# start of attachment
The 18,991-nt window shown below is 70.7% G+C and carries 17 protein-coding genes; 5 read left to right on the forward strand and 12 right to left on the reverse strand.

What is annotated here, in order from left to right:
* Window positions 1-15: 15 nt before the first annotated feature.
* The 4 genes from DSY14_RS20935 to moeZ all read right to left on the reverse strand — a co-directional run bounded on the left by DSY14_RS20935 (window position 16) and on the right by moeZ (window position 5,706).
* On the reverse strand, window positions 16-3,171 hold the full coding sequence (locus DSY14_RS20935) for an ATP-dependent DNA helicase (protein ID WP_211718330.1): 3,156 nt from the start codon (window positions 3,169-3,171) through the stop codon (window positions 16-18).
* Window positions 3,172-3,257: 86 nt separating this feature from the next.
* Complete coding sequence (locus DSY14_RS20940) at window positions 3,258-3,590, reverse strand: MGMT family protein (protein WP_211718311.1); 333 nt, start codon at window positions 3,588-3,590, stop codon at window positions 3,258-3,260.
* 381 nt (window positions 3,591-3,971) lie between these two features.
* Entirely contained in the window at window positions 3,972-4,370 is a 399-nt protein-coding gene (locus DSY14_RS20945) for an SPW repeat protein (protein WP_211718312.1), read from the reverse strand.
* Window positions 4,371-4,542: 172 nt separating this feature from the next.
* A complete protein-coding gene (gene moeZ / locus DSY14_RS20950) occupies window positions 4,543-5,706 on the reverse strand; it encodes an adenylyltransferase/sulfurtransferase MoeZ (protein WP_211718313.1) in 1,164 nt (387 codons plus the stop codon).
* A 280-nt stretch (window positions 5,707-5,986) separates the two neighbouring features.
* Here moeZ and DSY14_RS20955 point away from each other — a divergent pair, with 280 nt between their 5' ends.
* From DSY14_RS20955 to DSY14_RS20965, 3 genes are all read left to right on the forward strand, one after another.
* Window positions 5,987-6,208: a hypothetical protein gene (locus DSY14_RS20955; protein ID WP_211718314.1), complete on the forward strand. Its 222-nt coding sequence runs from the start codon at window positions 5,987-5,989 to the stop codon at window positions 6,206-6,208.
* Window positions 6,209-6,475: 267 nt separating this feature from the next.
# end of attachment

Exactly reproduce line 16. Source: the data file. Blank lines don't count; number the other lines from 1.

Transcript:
* Window positions 6,209-6,475: 267 nt separating this feature from the next.